Whatever it is, they’re against it. In fact, they HATE it.

Whatever it is, they’re against it. In fact, they HATE it. December 11, 2015

 

Kinshasa train
A train in Kinshasa
(Wikimedia CC; please click to enlarge and see it clearly.

 

The Church of Jesus Christ of Latter-day Saints has revealed the design for its soon-to-be-built temple in Kinshasa, the capital of the Democratic Republic of the Congo.  Ground for the new temple will be broken on 12 February 2016, in a ceremony presided over by Elder Neal L. Andersen, of the Quorum of the Twelve Apostles.

 

As can readily be seen, the new temple will be very small and very modest:

 

http://www.ldschurchtemples.com/kinshasa/

 

Now, one might view the building of this temple as an effort to bring what Latter-day Saints believe to be the blessings of temple ordinances — the full blessings of the Restored Gospel of Jesus Christ — to a very poor people for whom travel to the already-existing African temples (in distant Ghana, Nigeria, and South Africa) has heretofore been effectively impossible, beyond their wildest imaginations or hopes.  (Please — please — watch this moving six-minute photographic essay on the efforts made by Saints in Cameroon to reach the then-newly dedicated temple in Aba, Nigeria.  Perhaps you too will be moved to contribute a little bit to the “Temple Fund” of the Church.)

 

The Democratic Republic of the Congo (formerly known as Zaire) is, by any measure, one of the poorest nations on the planet.  In terms of per capita gross domestic product, the International Monetary Fund (2014) puts it at 186th on a list of 187 countries.  The World Bank (2011-2014) ranks it as number 182 on a list of 185.  The U.S. Central Intelligence Agency (1993-2014) puts it at 196 of 198.  (See here for the listings.)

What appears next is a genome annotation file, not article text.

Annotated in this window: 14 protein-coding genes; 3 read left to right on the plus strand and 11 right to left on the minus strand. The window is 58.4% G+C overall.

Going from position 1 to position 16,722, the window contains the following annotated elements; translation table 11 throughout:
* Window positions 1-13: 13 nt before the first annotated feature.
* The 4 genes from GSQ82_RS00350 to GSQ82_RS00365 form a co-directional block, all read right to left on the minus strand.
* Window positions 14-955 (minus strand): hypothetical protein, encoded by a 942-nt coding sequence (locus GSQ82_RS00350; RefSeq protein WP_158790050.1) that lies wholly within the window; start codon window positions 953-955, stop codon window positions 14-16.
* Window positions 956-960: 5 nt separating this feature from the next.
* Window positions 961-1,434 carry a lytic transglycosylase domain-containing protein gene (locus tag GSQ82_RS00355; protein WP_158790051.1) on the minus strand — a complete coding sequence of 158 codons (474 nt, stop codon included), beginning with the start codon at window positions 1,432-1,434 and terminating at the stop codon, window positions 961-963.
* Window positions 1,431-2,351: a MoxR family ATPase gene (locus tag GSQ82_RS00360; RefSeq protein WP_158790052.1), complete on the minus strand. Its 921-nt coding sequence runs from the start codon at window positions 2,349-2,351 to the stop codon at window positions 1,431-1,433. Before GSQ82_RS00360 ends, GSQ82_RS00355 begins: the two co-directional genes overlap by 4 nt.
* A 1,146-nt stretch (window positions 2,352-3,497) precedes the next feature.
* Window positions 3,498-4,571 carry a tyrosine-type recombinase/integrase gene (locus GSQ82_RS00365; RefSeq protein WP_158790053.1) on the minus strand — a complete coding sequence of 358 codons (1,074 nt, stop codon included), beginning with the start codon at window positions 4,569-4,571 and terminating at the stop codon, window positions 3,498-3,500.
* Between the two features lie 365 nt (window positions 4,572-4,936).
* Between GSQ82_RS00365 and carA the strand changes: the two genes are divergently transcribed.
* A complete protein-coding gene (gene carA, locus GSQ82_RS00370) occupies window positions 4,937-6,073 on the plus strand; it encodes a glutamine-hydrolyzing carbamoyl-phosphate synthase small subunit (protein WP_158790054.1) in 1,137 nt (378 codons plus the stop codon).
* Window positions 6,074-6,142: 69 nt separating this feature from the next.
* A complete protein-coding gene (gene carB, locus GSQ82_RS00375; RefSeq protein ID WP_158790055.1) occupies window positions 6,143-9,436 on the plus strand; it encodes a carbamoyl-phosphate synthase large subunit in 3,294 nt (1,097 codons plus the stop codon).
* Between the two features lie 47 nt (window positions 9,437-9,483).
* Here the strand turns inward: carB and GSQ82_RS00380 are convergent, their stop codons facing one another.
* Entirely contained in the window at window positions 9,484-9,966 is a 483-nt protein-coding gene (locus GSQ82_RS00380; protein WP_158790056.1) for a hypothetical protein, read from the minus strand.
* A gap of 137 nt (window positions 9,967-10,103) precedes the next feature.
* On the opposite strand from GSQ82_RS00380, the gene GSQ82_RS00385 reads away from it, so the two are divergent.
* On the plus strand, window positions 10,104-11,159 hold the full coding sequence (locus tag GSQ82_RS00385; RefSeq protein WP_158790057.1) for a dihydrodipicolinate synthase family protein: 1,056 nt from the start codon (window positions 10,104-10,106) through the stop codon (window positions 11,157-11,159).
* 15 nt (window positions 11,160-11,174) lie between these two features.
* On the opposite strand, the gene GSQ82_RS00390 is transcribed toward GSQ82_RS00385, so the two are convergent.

The more bitter and extreme critics of Mormonism typically like to describe temples as “revenue centers” for “LDS Inc.”  The idea is that “the Corporation’s” requirement that those entering the temple be full tithe payers extorts money from “the sheeple,” thus allowing Church leaders, apparently, to wallow in sybaritic luxury.  Or something of that sort.  But this notion is difficult to maintain with regard to temples in Bolivia and Fiji and Nigeria, and it becomes simply impossible to believe for a temple in the Democratic Republic of the Congo.  Kinshasa isn’t going to be a profitable source of money for the Church prior to unimaginable changes at the Second Coming, and perhaps not even then.  Rather, it will always be, financially speaking, a net liability, a drain (and a big one).

 

So the narrative of the Church’s more bitter and extreme critics had to change.  And it did.

 

The small size and simplicity of the pending temple in Kinshasa is, you see, an expression of contempt for black people.

 

(One might have thought that refusing to build a temple there at all — and refusing to build the three African temples already mentioned, and the two additional temples announced for Abidjan, in the Ivory Coast, and Durban, South Africa, and, for that matter, the temple announced for Port-au-Prince, Haiti — would have been a more obvious expression of such supposed contempt.  But you’re not supposed to think so much.)

 

Imagine, though, the outcry that would have ensued if the Church had unveiled a massive, imposing, magnificent marble-clad structure to be constructed in such an impoverished place.

 

The point, of course, is that whatever the “Mormon Corporation” does is wrong.  And not only wrong, but viciously so.  The evil men who lead it have never had a sincere or humane thought in their entire lives, and their followers are, when they’re not malicious and hateful, merely brain-dead automatons.

 

This case is a revealing illustration of the sheer unreasonable hostility that some people — mostly apostate former members, I suspect — harbor for Mormonism.

 

I rejoice that the people of the Congo will soon have relatively easy access to a temple.  Even in worldly terms, I expect that this simple little temple will be among the nicest buildings in Kinshasa and, indeed, in all of the nation.  Its grounds will be serene and well-maintained.  And it will certainly be one of the most beautiful buildings to which ordinary, non-elite, poor Congolese will, if qualified by their faithfulness, readily be admitted.  Remember that eighty cents constitutes a full tithe on income of eight dollars, and that, on no income whatever, $0.00 is a full tithe.  There is no “entry charge” for temples.  Only a requirement of faithful discipleship with which all, rich and poor, can comply.

 

 

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